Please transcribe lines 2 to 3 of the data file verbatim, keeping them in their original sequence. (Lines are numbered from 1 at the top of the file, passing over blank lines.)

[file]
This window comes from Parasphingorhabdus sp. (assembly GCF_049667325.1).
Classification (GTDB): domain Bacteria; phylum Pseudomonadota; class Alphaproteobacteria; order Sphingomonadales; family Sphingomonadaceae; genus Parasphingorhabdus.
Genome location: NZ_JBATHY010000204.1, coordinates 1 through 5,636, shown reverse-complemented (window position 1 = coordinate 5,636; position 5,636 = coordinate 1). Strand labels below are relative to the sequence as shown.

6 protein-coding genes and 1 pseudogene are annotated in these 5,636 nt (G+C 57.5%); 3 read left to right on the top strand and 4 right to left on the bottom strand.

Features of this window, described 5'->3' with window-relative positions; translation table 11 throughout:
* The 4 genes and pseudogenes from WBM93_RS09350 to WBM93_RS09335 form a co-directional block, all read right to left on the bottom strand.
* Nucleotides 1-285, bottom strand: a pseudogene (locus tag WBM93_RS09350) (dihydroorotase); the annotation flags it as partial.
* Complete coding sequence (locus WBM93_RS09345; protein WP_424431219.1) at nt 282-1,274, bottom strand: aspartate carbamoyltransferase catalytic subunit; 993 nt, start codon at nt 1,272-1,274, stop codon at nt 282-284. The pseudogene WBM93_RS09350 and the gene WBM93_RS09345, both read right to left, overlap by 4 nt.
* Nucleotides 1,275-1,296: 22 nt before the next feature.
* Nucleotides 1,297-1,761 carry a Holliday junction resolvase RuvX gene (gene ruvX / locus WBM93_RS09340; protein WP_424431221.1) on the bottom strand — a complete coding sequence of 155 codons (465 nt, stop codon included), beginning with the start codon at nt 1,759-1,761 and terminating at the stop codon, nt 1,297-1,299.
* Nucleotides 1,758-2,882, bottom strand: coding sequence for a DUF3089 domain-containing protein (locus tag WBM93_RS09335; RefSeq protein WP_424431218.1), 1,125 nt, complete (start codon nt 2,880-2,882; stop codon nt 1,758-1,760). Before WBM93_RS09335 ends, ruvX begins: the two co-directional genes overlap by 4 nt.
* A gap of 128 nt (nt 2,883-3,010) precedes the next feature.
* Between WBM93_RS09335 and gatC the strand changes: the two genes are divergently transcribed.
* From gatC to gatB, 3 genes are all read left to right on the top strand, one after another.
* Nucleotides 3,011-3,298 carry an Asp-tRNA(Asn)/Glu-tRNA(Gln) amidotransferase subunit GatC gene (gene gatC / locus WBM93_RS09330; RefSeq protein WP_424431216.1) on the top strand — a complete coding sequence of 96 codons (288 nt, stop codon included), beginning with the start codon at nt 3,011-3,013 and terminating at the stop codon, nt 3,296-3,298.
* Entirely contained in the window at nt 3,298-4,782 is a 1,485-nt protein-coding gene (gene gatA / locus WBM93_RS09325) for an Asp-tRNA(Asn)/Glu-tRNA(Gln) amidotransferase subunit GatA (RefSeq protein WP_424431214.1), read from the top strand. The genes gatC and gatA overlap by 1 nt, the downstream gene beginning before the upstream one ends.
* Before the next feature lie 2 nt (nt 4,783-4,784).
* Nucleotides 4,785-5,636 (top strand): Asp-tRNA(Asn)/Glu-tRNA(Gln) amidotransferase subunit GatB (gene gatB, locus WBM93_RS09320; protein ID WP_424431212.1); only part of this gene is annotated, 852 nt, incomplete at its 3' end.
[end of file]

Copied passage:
Classification (GTDB): domain Bacteria; phylum Pseudomonadota; class Alphaproteobacteria; order Sphingomonadales; family Sphingomonadaceae; genus Parasphingorhabdus.
Genome location: NZ_JBATHY010000204.1, coordinates 1 through 5,636, shown reverse-complemented (window position 1 = coordinate 5,636; position 5,636 = coordinate 1). Strand labels below are relative to the sequence as shown.